Anti-Muslim hate crimes have been especially visible on the campuses of universities and colleges nationwide since 9/11. In the Spring of 2003, anti-Muslim rants were shouted towards student Christine Lo’s dorm room at Yale. Lo had hung an upside-down American flag outside of her window to protest the war in Iraq. The ranting students also attempted to pry open her door with a plank of wood. After they left, Lo found a note prompting Americans to kill Muslims and ”launch so many missiles their mothers don’t produce healthy offspring.” Yale administrator Raphael Soifer also became the target of discrimination when a Yale student spit at him in a dining hall and exclaimed ”I hope you and your families die! Why don’t you go live in Iraq.” Similar threats have been found at institutions such as San Jose State University (California) in 2003, where graffiti in the bathroom claimed, ”Muslims will be shot on SJSU campus on March 10!” At the University of California Los Angeles Medical Center, moreover, Muslim prayer rugs were discovered soaked in pig’s blood.

Status Quo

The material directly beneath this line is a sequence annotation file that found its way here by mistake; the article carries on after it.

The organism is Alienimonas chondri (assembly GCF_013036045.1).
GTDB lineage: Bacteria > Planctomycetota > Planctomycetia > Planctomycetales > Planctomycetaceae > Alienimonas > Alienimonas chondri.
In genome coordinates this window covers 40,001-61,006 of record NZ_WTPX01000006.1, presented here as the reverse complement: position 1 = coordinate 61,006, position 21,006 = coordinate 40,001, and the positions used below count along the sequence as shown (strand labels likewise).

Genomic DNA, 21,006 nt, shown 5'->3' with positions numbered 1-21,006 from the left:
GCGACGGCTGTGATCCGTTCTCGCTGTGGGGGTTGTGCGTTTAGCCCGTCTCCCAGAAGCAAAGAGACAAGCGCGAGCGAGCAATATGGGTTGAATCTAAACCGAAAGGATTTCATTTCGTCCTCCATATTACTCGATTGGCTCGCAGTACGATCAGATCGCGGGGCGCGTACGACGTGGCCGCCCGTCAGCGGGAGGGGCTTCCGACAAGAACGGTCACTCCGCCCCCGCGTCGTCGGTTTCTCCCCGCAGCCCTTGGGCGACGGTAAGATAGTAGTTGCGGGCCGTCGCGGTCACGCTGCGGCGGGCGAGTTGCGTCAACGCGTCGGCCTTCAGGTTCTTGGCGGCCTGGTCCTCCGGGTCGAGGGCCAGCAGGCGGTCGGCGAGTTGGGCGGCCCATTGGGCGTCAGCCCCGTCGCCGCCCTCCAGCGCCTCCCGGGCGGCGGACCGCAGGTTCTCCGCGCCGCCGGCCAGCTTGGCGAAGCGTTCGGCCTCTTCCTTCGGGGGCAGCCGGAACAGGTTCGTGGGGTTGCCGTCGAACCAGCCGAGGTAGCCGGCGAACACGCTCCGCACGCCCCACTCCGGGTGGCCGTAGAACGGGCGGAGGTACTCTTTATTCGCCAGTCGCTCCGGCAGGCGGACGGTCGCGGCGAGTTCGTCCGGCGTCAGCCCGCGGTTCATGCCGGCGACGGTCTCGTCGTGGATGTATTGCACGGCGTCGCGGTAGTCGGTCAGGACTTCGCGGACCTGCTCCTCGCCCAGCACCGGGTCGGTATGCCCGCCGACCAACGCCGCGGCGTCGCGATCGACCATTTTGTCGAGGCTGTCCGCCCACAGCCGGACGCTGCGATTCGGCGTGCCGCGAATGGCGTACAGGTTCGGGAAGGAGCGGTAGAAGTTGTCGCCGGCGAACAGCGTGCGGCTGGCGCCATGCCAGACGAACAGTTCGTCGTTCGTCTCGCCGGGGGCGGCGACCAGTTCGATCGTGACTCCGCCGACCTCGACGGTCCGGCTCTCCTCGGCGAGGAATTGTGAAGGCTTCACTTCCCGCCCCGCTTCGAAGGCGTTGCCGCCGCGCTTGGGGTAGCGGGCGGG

The trends indicated by the CAIR report, moreover, continue to hold true in 2005. As recently as June 2005, a Baltimore mosque was vandalized and the incident is suspected to be bias-related. Red paint was splashed on the mosque’s sign, walls and fence. As Washington Post columnist Colbert I. King noted in his July 2, 2005 article entitled “Let’s Proudly Hail the Rights of All,” anti-Muslim sentiments are as prevalent as ever, even comparable to sentiments held by many of Japanese Americans during World War II. In June 2005 alone, King notes, a man was sentenced for firebombing an El Paso mosque, a Qur’an was desecrated with human waste in Nashville, a mosque was burned in California, a bag of burned Qur’ans was left outside an Islamic center in Virginia, and an Islamic school in Miami was vandalized for the third time. Political freedom, he muses, is perhaps not extended to Muslim Americans.